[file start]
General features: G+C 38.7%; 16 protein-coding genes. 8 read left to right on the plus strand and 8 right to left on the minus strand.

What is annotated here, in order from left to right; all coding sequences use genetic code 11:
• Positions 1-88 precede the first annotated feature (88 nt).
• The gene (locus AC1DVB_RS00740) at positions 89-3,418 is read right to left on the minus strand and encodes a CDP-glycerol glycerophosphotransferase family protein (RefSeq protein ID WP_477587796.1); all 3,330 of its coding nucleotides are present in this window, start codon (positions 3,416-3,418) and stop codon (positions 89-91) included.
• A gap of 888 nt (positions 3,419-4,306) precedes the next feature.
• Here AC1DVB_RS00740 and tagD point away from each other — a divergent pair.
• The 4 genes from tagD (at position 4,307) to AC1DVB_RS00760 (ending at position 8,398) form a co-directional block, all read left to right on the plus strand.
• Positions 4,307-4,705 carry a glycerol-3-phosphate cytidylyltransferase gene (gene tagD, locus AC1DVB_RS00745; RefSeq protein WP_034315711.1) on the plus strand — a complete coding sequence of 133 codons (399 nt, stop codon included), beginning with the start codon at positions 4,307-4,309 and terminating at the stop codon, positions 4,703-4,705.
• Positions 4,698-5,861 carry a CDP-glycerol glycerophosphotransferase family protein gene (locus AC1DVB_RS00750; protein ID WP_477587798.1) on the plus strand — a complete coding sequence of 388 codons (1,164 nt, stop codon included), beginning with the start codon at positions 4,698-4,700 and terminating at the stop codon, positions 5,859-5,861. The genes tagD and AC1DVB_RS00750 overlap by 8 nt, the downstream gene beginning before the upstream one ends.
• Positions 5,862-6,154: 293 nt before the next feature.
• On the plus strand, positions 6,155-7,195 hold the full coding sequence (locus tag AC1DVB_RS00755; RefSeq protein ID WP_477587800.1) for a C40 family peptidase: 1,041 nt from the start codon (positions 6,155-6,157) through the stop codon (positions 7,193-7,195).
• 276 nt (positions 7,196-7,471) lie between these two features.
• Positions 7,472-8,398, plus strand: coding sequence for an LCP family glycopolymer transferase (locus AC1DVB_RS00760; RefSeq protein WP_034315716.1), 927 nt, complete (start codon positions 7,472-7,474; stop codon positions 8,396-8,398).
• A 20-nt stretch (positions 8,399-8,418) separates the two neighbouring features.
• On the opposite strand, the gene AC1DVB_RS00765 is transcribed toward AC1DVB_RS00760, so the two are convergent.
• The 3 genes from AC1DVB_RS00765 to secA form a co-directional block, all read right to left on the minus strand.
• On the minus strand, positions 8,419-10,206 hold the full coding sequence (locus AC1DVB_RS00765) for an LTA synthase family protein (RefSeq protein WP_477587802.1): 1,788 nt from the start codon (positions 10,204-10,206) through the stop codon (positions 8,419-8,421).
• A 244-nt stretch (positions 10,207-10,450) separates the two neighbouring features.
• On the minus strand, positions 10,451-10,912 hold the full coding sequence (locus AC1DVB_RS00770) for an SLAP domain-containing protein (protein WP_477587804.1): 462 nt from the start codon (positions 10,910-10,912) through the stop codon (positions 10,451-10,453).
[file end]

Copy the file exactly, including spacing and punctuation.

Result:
General features: G+C 38.7%; 16 protein-coding genes. 8 read left to right on the plus strand and 8 right to left on the minus strand.

What is annotated here, in order from left to right; all coding sequences use genetic code 11:
• Positions 1-88 precede the first annotated feature (88 nt).
• The gene (locus AC1DVB_RS00740) at positions 89-3,418 is read right to left on the minus strand and encodes a CDP-glycerol glycerophosphotransferase family protein (RefSeq protein ID WP_477587796.1); all 3,330 of its coding nucleotides are present in this window, start codon (positions 3,416-3,418) and stop codon (positions 89-91) included.
• A gap of 888 nt (positions 3,419-4,306) precedes the next feature.
• Here AC1DVB_RS00740 and tagD point away from each other — a divergent pair.
• The 4 genes from tagD (at position 4,307) to AC1DVB_RS00760 (ending at position 8,398) form a co-directional block, all read left to right on the plus strand.
• Positions 4,307-4,705 carry a glycerol-3-phosphate cytidylyltransferase gene (gene tagD, locus AC1DVB_RS00745; RefSeq protein WP_034315711.1) on the plus strand — a complete coding sequence of 133 codons (399 nt, stop codon included), beginning with the start codon at positions 4,307-4,309 and terminating at the stop codon, positions 4,703-4,705.
• Positions 4,698-5,861 carry a CDP-glycerol glycerophosphotransferase family protein gene (locus AC1DVB_RS00750; protein ID WP_477587798.1) on the plus strand — a complete coding sequence of 388 codons (1,164 nt, stop codon included), beginning with the start codon at positions 4,698-4,700 and terminating at the stop codon, positions 5,859-5,861. The genes tagD and AC1DVB_RS00750 overlap by 8 nt, the downstream gene beginning before the upstream one ends.
• Positions 5,862-6,154: 293 nt before the next feature.
• On the plus strand, positions 6,155-7,195 hold the full coding sequence (locus tag AC1DVB_RS00755; RefSeq protein ID WP_477587800.1) for a C40 family peptidase: 1,041 nt from the start codon (positions 6,155-6,157) through the stop codon (positions 7,193-7,195).
• 276 nt (positions 7,196-7,471) lie between these two features.
• Positions 7,472-8,398, plus strand: coding sequence for an LCP family glycopolymer transferase (locus AC1DVB_RS00760; RefSeq protein WP_034315716.1), 927 nt, complete (start codon positions 7,472-7,474; stop codon positions 8,396-8,398).
• A 20-nt stretch (positions 8,399-8,418) separates the two neighbouring features.
• On the opposite strand, the gene AC1DVB_RS00765 is transcribed toward AC1DVB_RS00760, so the two are convergent.
• The 3 genes from AC1DVB_RS00765 to secA form a co-directional block, all read right to left on the minus strand.
• On the minus strand, positions 8,419-10,206 hold the full coding sequence (locus AC1DVB_RS00765) for an LTA synthase family protein (RefSeq protein WP_477587802.1): 1,788 nt from the start codon (positions 10,204-10,206) through the stop codon (positions 8,419-8,421).
• A 244-nt stretch (positions 10,207-10,450) separates the two neighbouring features.
• On the minus strand, positions 10,451-10,912 hold the full coding sequence (locus AC1DVB_RS00770) for an SLAP domain-containing protein (protein WP_477587804.1): 462 nt from the start codon (positions 10,910-10,912) through the stop codon (positions 10,451-10,453).